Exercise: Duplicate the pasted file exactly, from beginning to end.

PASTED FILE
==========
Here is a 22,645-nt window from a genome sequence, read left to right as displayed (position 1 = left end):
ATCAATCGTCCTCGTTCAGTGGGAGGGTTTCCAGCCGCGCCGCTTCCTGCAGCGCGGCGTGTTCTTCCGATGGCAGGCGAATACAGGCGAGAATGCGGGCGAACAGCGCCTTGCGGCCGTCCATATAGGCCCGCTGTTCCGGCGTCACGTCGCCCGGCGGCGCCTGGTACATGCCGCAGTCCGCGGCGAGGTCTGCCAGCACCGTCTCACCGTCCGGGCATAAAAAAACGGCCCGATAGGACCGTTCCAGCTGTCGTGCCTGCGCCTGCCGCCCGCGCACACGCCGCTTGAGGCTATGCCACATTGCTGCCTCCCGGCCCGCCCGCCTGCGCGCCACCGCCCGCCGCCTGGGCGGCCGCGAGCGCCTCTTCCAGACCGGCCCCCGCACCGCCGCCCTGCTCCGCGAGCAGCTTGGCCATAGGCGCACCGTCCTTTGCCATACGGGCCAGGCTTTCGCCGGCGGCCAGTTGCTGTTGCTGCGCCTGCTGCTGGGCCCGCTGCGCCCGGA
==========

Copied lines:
Here is a 22,645-nt window from a genome sequence, read left to right as displayed (position 1 = left end):
ATCAATCGTCCTCGTTCAGTGGGAGGGTTTCCAGCCGCGCCGCTTCCTGCAGCGCGGCGTGTTCTTCCGATGGCAGGCGAATACAGGCGAGAATGCGGGCGAACAGCGCCTTGCGGCCGTCCATATAGGCCCGCTGTTCCGGCGTCACGTCGCCCGGCGGCGCCTGGTACATGCCGCAGTCCGCGGCGAGGTCTGCCAGCACCGTCTCACCGTCCGGGCATAAAAAAACGGCCCGATAGGACCGTTCCAGCTGTCGTGCCTGCGCCTGCCGCCCGCGCACACGCCGCTTGAGGCTATGCCACATTGCTGCCTCCCGGCCCGCCCGCCTGCGCGCCACCGCCCGCCGCCTGGGCGGCCGCGAGCGCCTCTTCCAGACCGGCCCCCGCACCGCCGCCCTGCTCCGCGAGCAGCTTGGCCATAGGCGCACCGTCCTTTGCCATACGGGCCAGGCTTTCGCCGGCGGCCAGTTGCTGTTGCTGCGCCTGCTGCTGGGCCCGCTGCGCCCGGA